A distressed AiR member recently wrote in:
I am so scared right now. My boys are arguing and I am so afraid that one might really harm the other. My stomach is in knots. The oldest one is sober and the younger one as been taking benzos and drinking heavily. When he gets drunk he is so beligerent and mean. They usually end up fighting and I fear that one will hurt the other. I really think that the younger one has to leave my house. I just don't know how to get him out. He contributes nothing and blames me for him having nothing. He says that I give everything to my other children and nothing to him. The other 2 are working very hard to accomplish something in their lives and he does absolutely nothing. I don't know how to help him anymore. He won't look for a job and just sits around either doing drugs or drinking. My oldest son tells me that if I don't get him out of this house he doesn't want to talk to me. What can I possibly do to get him out of this house? I have tried so many things already. I'm tired of living in fear, I'm tired of having police involvement, I'm just worn out. I want to enjoy the rest of my life, not dread it.
You need to live your life. You’ve come so far, for so long, with your family. Both your other son and your husband are now addressing their substance issues.
Your younger son’s behavior is abusive. Right now that abuse is limited to when he is high from alcohol and benzodiazepines and is only directed towards his brother. I worry though that he could also turn his violent behavior towards you or other members of the family.
You’ve used AiR principles with success on your other family members. Your younger son is violent however, and we recommend that you don’t try this program with him anymore. (See Module 2 on Safety; Read our recent post on violent Loved Ones here). Please contact the domestic violence program in your area and explain your situation.
In terms of housing your son, we have written about this issue elsewhere. It is worth reviewing these posts. (See "Using Home as a Reward," "He Has Relapsed and He's Sleeping on My Couch," and "Are We Enabling if We Don't Charge Rent?")
When a Loved One is Resistant to Leaving Home
I do want to lay out for you what it looks like when a Loved One is resistant to leaving the home – it involves the courts and is what domestic violence advocates would almost certainly suggest. Please share this post with the advocate you are in contact with and ask for assistance.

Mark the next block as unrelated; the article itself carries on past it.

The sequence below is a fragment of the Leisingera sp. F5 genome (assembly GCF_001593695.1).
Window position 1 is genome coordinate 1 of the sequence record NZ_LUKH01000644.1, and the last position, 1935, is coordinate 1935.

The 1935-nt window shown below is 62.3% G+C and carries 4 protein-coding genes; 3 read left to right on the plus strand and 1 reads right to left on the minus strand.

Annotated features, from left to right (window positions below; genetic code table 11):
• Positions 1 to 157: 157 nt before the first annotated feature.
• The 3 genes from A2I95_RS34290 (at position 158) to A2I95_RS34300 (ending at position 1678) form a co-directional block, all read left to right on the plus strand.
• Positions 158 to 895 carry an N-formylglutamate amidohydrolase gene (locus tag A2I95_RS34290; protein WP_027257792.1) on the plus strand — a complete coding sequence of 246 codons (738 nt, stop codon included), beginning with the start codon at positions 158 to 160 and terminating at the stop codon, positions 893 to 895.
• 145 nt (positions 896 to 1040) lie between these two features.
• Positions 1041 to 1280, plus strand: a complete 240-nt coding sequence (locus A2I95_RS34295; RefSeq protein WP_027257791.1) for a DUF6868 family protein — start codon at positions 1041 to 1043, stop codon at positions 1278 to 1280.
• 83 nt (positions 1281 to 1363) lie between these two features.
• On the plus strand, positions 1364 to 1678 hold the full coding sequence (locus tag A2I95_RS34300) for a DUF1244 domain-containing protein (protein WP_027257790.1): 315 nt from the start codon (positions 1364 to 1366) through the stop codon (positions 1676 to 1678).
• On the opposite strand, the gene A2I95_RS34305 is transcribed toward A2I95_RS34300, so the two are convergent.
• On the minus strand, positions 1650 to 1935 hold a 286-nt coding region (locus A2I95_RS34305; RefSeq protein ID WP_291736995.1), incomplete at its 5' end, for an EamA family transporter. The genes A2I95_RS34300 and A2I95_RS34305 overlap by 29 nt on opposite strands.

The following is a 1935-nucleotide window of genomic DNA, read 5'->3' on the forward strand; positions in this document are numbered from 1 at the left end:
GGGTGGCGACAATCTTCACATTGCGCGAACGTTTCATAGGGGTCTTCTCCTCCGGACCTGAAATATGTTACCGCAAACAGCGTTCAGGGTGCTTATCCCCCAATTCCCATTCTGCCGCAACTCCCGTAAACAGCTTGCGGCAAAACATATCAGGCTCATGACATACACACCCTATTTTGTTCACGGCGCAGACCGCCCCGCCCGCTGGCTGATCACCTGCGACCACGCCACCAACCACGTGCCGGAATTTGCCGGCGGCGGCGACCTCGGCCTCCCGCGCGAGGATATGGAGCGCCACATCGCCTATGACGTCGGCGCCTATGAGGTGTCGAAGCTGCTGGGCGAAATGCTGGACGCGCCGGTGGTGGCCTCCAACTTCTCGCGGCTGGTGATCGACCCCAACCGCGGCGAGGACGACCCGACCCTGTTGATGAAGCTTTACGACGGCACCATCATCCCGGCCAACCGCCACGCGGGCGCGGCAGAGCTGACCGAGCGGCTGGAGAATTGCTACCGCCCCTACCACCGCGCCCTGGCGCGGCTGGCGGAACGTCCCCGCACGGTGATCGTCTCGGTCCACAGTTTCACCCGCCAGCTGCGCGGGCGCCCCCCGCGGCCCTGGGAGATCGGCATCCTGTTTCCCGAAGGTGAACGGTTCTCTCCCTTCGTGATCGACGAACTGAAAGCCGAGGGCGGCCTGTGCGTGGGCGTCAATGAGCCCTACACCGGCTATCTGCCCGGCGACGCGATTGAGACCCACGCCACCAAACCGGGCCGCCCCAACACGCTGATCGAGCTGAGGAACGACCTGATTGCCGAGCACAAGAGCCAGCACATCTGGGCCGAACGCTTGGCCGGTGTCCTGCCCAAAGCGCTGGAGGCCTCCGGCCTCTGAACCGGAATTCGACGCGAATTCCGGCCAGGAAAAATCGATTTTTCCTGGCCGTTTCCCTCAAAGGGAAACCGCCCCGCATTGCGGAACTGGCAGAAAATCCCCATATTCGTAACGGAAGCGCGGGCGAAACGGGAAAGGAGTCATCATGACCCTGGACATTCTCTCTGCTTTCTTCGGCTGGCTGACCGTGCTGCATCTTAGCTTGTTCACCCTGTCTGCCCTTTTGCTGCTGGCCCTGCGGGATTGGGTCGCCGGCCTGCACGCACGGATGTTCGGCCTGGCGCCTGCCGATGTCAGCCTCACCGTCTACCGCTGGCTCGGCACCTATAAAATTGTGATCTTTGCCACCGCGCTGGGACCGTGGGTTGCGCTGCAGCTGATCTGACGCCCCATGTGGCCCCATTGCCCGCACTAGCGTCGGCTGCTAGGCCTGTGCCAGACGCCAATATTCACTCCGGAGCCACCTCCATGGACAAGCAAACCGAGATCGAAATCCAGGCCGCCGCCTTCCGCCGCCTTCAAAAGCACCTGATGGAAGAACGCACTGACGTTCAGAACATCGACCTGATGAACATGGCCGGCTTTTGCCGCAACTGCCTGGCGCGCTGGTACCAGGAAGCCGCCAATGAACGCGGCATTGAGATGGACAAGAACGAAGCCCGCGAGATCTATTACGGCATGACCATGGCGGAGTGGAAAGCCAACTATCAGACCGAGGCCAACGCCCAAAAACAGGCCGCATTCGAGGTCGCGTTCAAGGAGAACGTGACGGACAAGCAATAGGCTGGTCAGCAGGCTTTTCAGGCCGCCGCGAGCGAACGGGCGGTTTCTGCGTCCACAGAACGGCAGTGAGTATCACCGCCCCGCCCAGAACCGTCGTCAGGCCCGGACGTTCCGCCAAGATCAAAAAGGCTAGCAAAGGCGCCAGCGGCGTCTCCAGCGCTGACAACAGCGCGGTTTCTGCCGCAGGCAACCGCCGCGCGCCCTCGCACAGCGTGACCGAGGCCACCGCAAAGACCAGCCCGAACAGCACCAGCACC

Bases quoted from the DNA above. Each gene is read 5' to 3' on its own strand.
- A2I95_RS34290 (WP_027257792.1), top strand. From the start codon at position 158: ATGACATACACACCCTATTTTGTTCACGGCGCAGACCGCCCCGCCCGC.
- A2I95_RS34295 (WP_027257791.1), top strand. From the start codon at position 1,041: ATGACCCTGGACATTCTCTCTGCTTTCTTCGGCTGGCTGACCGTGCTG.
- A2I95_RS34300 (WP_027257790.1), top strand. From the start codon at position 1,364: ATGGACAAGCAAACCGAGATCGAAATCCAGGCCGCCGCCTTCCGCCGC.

First, let’s consider whether housing your son in your home is helping to resolve the addiction. He is not working and “just sits around either doing drugs or drinking.” You sound clear that it is time for your son to leave the house. It sounds to us that being home is not supporting him at efforts towards recovery.
As you’ve said, this is easier said than done. For some families, the Loved One just digs in their heels and refuses to leave. This may be especially so, when the Loved One is a younger adult or grandchild and your home is all they know. They feel entitled to be cared for and housed. After all, you are their parent.
Now, let’s turn to the specific issue of what to do when the Loved One is refusing to leave.
The Steps You Can Take if He Refuses to Leave:
There are two essential steps:
Step 1 –
Prepare a list of places where your Loved One can go. You want his exit to be supported. You want to show you still care and are willing to help get him to the next right place.
In the case of your son, this would include:
Detoxification to start (Provide a couple places with the intake number. Call in advance to learn what is needed for admission). This is mandatory for your son. Both alcohol and benzodiazepines are dangerous, even life-threatening, during withdrawals.
Homeless services: Call the large mental health/substance abuse agencies in your area and learn what programs exist for homeless young men with substance issues. In particular, you want to understand the steps your son must take to get into one of these programs. The hope is that he will be assigned a case manager who can guide him towards emergency housing and continued treatment for his substance problems.
Sweeten the Deal? Also consider sweetening the deal by offering to support him financially with alternative housing (for a limited time), like a single room share or a sober home, if he is willing to go to detox and to go straight from detox into an intensive outpatient program. You need the numbers and intake steps for those programs as well.
Shelter: Include the numbers and intake routine for area shelters should he refuse to go the treatment/homeless services route.
Step 2 –
If your son has refused repeatedly to leave and will do so again, consider getting a restraining order. I recognize how hard it is to involve the authorities in your private family life, and how serious a move this is, BUT your son, unlike your husband and your other son, has not responded to your efforts using AiR and other means at your disposal. He is dangerous. Asking him to leave and shepherding him towards treatment and alternative housing is THE BEST WAY to unblock the situation for him and create the conditions that can lead him to recognize his illness and his need for help.
If your Loved One is behaving violently toward someone now, the risk is that this will generalize to his future relationships with a spouse, his own children or other members of society. You are not doing him a favor by allowing him to engage in this behavior without consequence.
It is hard to imagine how hard your life has been and continues to be. You deserve to enjoy your life and not dread it, as you say. Moving your son out of your home, while he continues to drink and use drugs, will give you your home back and may well provide the best next step for resolving your son’s addiction issues.